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Alternative paths really do await new law grads

By J. DeVoy

In the next two weeks, ABA-accredited law schools will spew forth graduate more than 40,000 newly minted J.D.’s from their doors.  While some are puzzled about how to pursue a legal career, others have realized they do not want one.  Still some, the most rational and mercenary of the bunch, are open to the right non-law opportunity.

Often, the transition from law school to a non-legal career is difficult.  Employers, who have a distorted view of lawyers’ financial upside, can’t believe anyone would forego the riches of law to work for them.  Rightly, others may view recent graduates as a flight risk waiting for a more desirable opportunity — especially in this economy.  There’s also the ultimate issue that a law degree doesn’t confer any definable skill, but is a rough measure of one’s critical thinking and cognitive ability.

Still, for those serious about the transition, there is hope.  One Legal Satyricon reader agreed to share his story by e-mail.  Graduating into the recession of the early 1990s, our humble reader graduated into circumstances not unlike those faced by recent grads, and without the benefit of Above The Law or another conduit for the legal zeitgeist.

His story began like so many graduating 3Ls’.  Eventually, it ended in directing and creating movies.

Following my second year of law school I was a summer associate at a firm I just loved — a decent-sized firm in a secondary legal market, which had other offices in the state.  The firm was well-regarded, but known for its humane atmosphere and treatment of associates.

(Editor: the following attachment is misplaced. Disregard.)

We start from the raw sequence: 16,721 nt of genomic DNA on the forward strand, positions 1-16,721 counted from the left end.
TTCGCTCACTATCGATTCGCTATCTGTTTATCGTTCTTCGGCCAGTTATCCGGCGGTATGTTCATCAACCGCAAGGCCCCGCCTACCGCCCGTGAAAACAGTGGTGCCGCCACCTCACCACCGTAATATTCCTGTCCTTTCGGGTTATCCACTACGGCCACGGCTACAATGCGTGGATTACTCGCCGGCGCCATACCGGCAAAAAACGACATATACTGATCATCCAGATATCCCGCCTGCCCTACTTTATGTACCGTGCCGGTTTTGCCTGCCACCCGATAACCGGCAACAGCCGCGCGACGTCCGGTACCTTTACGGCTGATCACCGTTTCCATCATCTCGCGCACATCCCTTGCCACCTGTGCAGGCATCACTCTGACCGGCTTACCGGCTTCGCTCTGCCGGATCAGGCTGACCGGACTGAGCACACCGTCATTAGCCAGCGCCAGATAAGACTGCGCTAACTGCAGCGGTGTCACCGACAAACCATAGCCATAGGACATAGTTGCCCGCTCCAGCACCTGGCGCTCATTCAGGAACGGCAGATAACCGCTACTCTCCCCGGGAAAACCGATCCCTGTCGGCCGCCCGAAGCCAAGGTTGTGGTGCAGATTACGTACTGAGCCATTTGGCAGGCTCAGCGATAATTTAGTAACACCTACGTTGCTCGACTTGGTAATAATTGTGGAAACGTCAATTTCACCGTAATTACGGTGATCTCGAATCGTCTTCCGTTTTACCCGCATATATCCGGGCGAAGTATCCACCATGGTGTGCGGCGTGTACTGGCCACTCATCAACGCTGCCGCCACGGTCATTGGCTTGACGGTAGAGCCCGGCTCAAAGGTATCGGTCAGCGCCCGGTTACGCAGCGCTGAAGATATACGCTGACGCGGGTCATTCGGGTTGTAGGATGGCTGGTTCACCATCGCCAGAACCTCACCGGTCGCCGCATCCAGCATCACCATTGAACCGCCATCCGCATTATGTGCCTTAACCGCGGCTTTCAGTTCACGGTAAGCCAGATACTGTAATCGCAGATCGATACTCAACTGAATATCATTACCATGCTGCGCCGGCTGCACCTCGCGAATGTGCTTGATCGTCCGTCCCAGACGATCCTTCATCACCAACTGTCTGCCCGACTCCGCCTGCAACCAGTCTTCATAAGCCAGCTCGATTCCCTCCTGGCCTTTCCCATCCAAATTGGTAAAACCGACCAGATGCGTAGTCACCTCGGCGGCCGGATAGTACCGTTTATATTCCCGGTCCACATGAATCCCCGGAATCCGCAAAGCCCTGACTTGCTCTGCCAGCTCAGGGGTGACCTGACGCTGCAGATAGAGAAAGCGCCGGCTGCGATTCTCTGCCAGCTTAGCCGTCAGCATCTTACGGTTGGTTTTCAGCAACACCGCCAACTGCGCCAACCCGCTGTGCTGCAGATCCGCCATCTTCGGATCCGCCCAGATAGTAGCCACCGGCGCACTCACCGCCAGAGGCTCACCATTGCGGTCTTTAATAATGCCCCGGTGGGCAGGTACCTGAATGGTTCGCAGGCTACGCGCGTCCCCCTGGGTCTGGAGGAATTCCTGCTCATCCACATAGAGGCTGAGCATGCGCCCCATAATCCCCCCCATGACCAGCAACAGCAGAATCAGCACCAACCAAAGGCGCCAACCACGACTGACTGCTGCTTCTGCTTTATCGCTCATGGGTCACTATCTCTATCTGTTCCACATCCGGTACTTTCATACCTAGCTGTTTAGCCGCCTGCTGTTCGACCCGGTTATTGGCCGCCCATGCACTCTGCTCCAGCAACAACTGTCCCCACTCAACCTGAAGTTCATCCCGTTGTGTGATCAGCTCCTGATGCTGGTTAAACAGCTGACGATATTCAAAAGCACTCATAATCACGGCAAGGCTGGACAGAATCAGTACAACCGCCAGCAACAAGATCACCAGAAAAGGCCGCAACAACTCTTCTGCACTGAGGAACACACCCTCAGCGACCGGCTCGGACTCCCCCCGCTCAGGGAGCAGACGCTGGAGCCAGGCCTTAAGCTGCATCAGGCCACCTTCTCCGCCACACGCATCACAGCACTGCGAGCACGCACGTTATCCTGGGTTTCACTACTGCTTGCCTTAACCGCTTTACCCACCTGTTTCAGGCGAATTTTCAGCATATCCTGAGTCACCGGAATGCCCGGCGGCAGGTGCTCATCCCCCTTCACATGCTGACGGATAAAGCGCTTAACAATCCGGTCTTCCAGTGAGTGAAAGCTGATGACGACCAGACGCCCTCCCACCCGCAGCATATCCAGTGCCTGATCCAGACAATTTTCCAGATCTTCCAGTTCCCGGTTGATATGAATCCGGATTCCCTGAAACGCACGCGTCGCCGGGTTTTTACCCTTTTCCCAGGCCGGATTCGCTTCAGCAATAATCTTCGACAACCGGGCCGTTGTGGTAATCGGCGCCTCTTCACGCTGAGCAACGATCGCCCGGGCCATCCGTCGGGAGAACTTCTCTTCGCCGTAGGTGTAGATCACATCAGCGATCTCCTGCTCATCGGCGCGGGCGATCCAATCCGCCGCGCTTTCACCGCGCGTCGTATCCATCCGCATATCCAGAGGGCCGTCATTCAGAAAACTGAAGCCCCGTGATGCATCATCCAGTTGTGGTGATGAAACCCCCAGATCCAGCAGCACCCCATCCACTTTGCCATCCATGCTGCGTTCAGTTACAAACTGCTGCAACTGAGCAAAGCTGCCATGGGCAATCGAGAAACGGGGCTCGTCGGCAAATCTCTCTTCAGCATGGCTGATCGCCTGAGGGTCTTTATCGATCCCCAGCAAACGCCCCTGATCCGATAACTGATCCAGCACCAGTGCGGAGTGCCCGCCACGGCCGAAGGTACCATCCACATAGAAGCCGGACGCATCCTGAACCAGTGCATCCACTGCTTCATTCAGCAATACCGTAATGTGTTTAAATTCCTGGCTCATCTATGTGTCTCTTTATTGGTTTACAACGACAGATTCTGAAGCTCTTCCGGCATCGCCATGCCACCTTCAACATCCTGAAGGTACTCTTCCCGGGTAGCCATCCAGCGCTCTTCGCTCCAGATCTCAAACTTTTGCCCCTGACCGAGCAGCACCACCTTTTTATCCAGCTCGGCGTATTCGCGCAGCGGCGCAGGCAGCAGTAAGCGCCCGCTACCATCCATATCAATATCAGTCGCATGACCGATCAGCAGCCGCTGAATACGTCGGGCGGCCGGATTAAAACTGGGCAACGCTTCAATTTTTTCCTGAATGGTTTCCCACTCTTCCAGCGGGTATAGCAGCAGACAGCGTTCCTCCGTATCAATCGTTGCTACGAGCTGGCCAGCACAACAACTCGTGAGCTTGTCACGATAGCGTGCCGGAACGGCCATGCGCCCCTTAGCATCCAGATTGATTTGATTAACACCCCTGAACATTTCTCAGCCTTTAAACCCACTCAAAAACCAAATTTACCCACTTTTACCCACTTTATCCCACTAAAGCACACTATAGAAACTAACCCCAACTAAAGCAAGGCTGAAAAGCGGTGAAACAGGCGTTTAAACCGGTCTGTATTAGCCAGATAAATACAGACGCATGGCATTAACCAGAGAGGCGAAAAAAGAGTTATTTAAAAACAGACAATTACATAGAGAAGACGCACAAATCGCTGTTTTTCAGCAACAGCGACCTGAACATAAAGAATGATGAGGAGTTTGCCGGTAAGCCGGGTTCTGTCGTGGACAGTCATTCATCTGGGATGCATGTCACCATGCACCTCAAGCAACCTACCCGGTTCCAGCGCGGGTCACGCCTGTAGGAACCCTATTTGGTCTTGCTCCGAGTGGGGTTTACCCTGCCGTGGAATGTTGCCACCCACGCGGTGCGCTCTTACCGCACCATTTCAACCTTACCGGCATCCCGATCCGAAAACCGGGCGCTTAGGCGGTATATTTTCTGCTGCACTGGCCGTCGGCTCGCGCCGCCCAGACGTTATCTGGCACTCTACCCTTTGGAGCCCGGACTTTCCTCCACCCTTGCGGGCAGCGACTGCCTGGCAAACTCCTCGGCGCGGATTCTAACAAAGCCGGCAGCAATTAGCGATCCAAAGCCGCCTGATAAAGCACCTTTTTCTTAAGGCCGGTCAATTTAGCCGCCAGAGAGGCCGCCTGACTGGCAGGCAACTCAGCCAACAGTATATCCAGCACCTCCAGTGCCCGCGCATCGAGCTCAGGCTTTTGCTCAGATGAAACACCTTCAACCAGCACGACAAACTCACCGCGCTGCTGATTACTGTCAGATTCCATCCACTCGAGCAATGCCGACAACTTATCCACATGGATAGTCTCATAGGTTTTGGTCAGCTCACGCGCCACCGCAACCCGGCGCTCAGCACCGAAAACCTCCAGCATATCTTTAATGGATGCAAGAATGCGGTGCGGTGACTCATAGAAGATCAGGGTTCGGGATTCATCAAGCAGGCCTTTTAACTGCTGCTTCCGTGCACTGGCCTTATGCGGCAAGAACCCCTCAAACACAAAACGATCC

However, the year that I interned with that firm became the very first year in that firm’s history that it hired none of its summer associates. So, I was out in the cold. Had they offered me a position, I would have jumped at it, and chances are I would have stayed in law. Because they didn’t, however, I was suddenly forced to re-evaluate certain things.

Fortunately, I had also been into writing since college. Eventually I was offered a recurring gig with a niche magazine, mostly writing about movies.  Since I had some friends in LA, I moved there after law school.

When you do enough reporting on movies, you get offered jobs in production — from PR to craft services to being a PA, etc. I took every job I could, and I can honestly say that I’ve done nearly every job there is to do on a set.  I also got into film distribution, where I learned what they were looking for and how much they’d pay.  From there, the logical progression was to begin producing. Then directing.

It’s an interesting path I took.  Some of my law school classmates are wildly successful. Others are in Federal prison.  (Whoops!)  Me, I’m doing exactly what I want.

Law students tend to quickly forget the merits of working one’s way up in an organization, even a law firm.  With humility, hard work, commitment and resourcefulness, anything is possible.  Before blowing up Bear Stearns’s hedge fund and getting charged with Federal Crimes, Matthew Tannin attended the University of San Francisco Law School.  What makes our reader’s story more compelling is that he, too, graduated into a down market with no revival in sight.  Yet, it paid off.

Still, some students would prefer to be lawyers.  After going to law school for three years and presumably beginning bar preparation shortly, it’s an entirely rational decision.  But if the goals of ego aggrandizement, financial security and, most importantly, self-satisfaction, are not wedded to the practice of law, the ways they can be fulfilled are endless.

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